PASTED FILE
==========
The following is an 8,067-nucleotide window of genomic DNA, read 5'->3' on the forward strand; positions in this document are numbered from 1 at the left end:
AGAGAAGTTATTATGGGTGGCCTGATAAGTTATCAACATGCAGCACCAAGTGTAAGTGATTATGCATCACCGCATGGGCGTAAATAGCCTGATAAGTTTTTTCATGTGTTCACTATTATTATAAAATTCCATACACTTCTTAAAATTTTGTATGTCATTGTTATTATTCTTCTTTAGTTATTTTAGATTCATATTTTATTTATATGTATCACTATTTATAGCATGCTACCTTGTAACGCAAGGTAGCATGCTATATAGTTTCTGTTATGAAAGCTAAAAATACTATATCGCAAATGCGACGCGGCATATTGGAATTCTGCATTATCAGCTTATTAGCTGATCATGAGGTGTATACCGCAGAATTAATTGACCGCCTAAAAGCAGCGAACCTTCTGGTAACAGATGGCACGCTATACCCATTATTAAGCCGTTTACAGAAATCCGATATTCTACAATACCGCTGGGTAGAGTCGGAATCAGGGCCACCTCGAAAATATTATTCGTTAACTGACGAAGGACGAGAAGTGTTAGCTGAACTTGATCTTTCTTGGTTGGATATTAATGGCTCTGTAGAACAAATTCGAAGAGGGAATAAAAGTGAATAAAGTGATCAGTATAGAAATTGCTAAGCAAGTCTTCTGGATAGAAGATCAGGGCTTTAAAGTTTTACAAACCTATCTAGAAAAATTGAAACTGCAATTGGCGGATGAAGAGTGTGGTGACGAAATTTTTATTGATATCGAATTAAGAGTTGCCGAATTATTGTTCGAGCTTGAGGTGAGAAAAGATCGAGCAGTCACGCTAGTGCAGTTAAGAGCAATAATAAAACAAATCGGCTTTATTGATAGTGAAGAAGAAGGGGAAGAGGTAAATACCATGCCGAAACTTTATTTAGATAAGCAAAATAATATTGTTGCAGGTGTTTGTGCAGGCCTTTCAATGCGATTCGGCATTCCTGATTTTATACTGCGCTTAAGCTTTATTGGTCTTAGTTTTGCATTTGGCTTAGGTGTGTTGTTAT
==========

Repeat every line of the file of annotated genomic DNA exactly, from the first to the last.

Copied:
The following is an 8,067-nucleotide window of genomic DNA, read 5'->3' on the forward strand; positions in this document are numbered from 1 at the left end:
AGAGAAGTTATTATGGGTGGCCTGATAAGTTATCAACATGCAGCACCAAGTGTAAGTGATTATGCATCACCGCATGGGCGTAAATAGCCTGATAAGTTTTTTCATGTGTTCACTATTATTATAAAATTCCATACACTTCTTAAAATTTTGTATGTCATTGTTATTATTCTTCTTTAGTTATTTTAGATTCATATTTTATTTATATGTATCACTATTTATAGCATGCTACCTTGTAACGCAAGGTAGCATGCTATATAGTTTCTGTTATGAAAGCTAAAAATACTATATCGCAAATGCGACGCGGCATATTGGAATTCTGCATTATCAGCTTATTAGCTGATCATGAGGTGTATACCGCAGAATTAATTGACCGCCTAAAAGCAGCGAACCTTCTGGTAACAGATGGCACGCTATACCCATTATTAAGCCGTTTACAGAAATCCGATATTCTACAATACCGCTGGGTAGAGTCGGAATCAGGGCCACCTCGAAAATATTATTCGTTAACTGACGAAGGACGAGAAGTGTTAGCTGAACTTGATCTTTCTTGGTTGGATATTAATGGCTCTGTAGAACAAATTCGAAGAGGGAATAAAAGTGAATAAAGTGATCAGTATAGAAATTGCTAAGCAAGTCTTCTGGATAGAAGATCAGGGCTTTAAAGTTTTACAAACCTATCTAGAAAAATTGAAACTGCAATTGGCGGATGAAGAGTGTGGTGACGAAATTTTTATTGATATCGAATTAAGAGTTGCCGAATTATTGTTCGAGCTTGAGGTGAGAAAAGATCGAGCAGTCACGCTAGTGCAGTTAAGAGCAATAATAAAACAAATCGGCTTTATTGATAGTGAAGAAGAAGGGGAAGAGGTAAATACCATGCCGAAACTTTATTTAGATAAGCAAAATAATATTGTTGCAGGTGTTTGTGCAGGCCTTTCAATGCGATTCGGCATTCCTGATTTTATACTGCGCTTAAGCTTTATTGGTCTTAGTTTTGCATTTGGCTTAGGTGTGTTGTTAT